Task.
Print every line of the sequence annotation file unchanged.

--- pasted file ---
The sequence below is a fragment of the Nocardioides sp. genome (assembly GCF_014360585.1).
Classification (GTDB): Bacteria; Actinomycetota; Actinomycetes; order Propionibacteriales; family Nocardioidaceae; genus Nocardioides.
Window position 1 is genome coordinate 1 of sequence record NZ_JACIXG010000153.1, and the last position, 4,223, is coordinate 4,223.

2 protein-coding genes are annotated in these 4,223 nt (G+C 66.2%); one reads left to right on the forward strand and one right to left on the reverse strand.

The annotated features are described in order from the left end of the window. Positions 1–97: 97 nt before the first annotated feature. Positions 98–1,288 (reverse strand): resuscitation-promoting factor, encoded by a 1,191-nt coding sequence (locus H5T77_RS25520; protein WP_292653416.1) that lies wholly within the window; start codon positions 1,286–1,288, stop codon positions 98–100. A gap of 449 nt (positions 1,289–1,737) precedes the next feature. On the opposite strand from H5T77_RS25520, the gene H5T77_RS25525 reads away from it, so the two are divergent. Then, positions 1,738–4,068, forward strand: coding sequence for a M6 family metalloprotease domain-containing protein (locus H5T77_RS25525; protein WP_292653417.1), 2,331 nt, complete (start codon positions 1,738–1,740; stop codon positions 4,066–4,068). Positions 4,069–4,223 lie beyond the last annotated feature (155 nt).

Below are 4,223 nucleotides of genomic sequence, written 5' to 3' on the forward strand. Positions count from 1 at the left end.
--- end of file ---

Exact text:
The sequence below is a fragment of the Nocardioides sp. genome (assembly GCF_014360585.1).
Classification (GTDB): Bacteria; Actinomycetota; Actinomycetes; order Propionibacteriales; family Nocardioidaceae; genus Nocardioides.
Window position 1 is genome coordinate 1 of sequence record NZ_JACIXG010000153.1, and the last position, 4,223, is coordinate 4,223.

2 protein-coding genes are annotated in these 4,223 nt (G+C 66.2%); one reads left to right on the forward strand and one right to left on the reverse strand.

The annotated features are described in order from the left end of the window. Positions 1–97: 97 nt before the first annotated feature. Positions 98–1,288 (reverse strand): resuscitation-promoting factor, encoded by a 1,191-nt coding sequence (locus H5T77_RS25520; protein WP_292653416.1) that lies wholly within the window; start codon positions 1,286–1,288, stop codon positions 98–100. A gap of 449 nt (positions 1,289–1,737) precedes the next feature. On the opposite strand from H5T77_RS25520, the gene H5T77_RS25525 reads away from it, so the two are divergent. Then, positions 1,738–4,068, forward strand: coding sequence for a M6 family metalloprotease domain-containing protein (locus H5T77_RS25525; protein WP_292653417.1), 2,331 nt, complete (start codon positions 1,738–1,740; stop codon positions 4,066–4,068). Positions 4,069–4,223 lie beyond the last annotated feature (155 nt).

Below are 4,223 nucleotides of genomic sequence, written 5' to 3' on the forward strand. Positions count from 1 at the left end.